I have yet to learn how to eat a mango without requiring a full bath afterwards! Summer is in full swing here in Botswana, evidenced through the piles of mangoes and watermelons for sale at the street vendors (which only really exist in my shopping village, which actually has “streets”). Along with the great selection of fruit comes the inevitable heat, but that was to be expected, as this is Africa, after all!
I am writing this long overdue post on Monday, Feb. 4 and have recently returned from a two week Peace Corps training in the capital. I have been much busier than I would have expected for the past month, but I suppose that is a good thing! The weeks approaching my training, I was finishing up a community assessment that I have been working on since November, as well as spending full days at the school. As I was working on my assessment, I kept realizing just how much there is to learn, and that I will never have a full understanding of this community (at least not in the 2 years that I will be here). It was also a great excuse to ask questions that I otherwise might be uncomfortable asking to new acquaintances. I received some great feedback on issues like gender roles, HIV and stigma, traditional medicine practices, orphans and vulnerable children, the local economy, and history of the village. I also had the opportunity to interview the Kgosi (chief). I was excited to get help translating my questions into Setswana for him so I could speak to him directly, but he was still unable to understand me, but it all worked out.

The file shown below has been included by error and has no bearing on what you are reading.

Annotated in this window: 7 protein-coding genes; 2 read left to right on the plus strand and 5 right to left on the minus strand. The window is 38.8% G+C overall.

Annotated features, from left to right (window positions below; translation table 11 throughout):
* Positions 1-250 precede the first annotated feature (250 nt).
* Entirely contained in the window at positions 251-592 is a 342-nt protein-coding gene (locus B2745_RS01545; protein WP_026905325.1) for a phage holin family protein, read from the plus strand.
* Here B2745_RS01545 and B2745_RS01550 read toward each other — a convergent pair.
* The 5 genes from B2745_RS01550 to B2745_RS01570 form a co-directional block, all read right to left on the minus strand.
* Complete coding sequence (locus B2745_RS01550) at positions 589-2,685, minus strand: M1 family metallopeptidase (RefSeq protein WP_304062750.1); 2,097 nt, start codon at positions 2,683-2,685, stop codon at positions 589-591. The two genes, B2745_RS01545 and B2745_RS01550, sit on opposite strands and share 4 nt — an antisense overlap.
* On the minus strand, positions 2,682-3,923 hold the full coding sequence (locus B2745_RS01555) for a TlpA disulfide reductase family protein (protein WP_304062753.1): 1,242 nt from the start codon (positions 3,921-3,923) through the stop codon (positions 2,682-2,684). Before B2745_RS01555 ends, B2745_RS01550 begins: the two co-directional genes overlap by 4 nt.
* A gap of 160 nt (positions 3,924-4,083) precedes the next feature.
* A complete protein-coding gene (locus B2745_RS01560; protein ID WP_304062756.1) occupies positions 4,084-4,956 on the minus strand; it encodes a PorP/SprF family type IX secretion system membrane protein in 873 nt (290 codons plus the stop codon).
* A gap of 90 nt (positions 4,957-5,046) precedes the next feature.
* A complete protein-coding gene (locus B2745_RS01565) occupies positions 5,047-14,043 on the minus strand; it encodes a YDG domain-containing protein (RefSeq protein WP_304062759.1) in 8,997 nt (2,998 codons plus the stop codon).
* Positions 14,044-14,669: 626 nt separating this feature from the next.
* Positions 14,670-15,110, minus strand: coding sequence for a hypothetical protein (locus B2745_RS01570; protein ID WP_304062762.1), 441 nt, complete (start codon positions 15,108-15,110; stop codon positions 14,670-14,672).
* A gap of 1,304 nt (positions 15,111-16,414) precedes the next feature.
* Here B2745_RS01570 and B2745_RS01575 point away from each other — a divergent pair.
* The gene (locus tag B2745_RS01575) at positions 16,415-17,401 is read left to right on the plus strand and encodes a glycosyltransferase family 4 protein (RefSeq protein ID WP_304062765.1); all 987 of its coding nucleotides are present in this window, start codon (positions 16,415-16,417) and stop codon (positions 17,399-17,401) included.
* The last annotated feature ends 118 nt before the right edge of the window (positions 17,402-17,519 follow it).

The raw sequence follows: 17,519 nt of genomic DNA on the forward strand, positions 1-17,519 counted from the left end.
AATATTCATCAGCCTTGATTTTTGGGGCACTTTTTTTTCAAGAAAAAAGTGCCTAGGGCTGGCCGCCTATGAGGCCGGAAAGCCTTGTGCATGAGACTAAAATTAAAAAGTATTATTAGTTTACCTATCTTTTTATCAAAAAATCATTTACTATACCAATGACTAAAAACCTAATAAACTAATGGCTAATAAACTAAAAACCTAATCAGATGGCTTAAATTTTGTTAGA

I continue to feel more and more at home here, and feel like I am getting to know a significant portion of the people in my village. When I got back from being gone for 2 weeks it felt like I had been gone for a year, but it was so nice to be back! A few people I ran into told me they thought I had gone back to America, and it felt nice to tell them that I would be staying here for quite some time still.
I’ll try to fill in on my two weeks of training:
The first week we stayed about 45 minutes south of the capital at the International Law Enforcement Academy in the dorms and conference room. It was a beautiful place, with green lawns (that we were not allowed to walk on) and at the base of the largest “mountain” in Botswana (which I was thinking was more of a large hill, but it was still a beautiful sight). We received a lot of technical training, which will help me as I start to actually do what I came here to do. It was great to see the rest of my group, most of whom I had not seen since we all left training in Nov.